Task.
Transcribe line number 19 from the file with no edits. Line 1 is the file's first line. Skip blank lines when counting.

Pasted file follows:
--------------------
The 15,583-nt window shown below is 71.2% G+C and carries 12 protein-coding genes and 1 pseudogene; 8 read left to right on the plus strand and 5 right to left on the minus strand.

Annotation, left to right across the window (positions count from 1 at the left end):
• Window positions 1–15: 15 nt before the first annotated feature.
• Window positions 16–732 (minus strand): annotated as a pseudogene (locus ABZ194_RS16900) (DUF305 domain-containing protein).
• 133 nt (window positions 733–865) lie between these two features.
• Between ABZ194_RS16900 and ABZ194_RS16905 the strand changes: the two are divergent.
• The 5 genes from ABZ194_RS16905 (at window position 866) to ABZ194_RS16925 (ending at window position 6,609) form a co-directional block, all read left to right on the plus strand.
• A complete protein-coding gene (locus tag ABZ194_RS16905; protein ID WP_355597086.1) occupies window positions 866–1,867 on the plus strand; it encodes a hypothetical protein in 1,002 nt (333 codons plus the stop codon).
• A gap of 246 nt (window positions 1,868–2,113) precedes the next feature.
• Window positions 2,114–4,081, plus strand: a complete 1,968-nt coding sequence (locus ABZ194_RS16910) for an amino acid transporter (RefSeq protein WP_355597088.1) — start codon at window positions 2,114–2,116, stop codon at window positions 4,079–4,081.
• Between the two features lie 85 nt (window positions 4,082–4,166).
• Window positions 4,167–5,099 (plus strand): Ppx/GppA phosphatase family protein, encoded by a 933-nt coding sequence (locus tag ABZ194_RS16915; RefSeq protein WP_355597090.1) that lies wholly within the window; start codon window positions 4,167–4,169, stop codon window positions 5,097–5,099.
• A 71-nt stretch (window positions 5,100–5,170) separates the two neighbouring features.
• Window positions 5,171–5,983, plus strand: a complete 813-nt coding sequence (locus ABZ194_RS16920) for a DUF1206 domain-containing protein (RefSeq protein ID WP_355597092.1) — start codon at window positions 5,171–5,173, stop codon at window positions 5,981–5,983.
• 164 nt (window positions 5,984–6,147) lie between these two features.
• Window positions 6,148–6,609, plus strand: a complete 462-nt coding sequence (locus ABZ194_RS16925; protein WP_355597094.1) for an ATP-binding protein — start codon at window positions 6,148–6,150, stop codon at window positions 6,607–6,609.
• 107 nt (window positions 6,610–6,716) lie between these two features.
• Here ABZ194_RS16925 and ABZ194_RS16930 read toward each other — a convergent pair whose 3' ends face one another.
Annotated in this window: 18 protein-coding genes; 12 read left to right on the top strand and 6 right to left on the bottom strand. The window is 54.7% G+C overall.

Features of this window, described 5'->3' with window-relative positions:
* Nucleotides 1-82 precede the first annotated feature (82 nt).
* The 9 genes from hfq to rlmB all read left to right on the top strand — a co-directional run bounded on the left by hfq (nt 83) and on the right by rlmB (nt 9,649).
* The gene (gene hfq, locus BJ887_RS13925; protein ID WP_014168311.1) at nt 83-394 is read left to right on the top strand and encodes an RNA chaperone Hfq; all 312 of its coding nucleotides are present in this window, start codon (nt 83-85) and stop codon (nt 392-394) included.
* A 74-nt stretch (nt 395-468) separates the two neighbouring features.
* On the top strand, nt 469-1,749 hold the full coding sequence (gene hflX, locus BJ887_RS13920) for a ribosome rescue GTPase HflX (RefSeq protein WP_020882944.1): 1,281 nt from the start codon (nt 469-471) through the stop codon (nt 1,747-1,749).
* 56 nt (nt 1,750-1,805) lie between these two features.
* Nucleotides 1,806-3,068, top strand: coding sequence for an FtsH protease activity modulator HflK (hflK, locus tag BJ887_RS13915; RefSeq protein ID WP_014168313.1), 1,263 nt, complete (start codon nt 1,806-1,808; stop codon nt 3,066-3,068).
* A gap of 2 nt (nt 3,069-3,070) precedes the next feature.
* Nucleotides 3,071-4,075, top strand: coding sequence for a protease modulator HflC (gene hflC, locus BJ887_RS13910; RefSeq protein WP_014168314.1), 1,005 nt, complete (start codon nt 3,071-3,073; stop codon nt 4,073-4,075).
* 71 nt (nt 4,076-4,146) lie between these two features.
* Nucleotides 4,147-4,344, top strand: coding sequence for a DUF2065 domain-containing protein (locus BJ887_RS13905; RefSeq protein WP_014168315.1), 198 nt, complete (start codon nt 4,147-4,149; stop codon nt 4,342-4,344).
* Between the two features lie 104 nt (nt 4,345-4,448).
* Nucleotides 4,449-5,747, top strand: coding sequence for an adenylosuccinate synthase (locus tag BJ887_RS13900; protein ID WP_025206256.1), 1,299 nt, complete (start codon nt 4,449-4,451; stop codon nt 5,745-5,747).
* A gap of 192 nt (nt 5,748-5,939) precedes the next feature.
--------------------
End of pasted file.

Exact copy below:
Annotated in this window: 18 protein-coding genes; 12 read left to right on the top strand and 6 right to left on the bottom strand. The window is 54.7% G+C overall.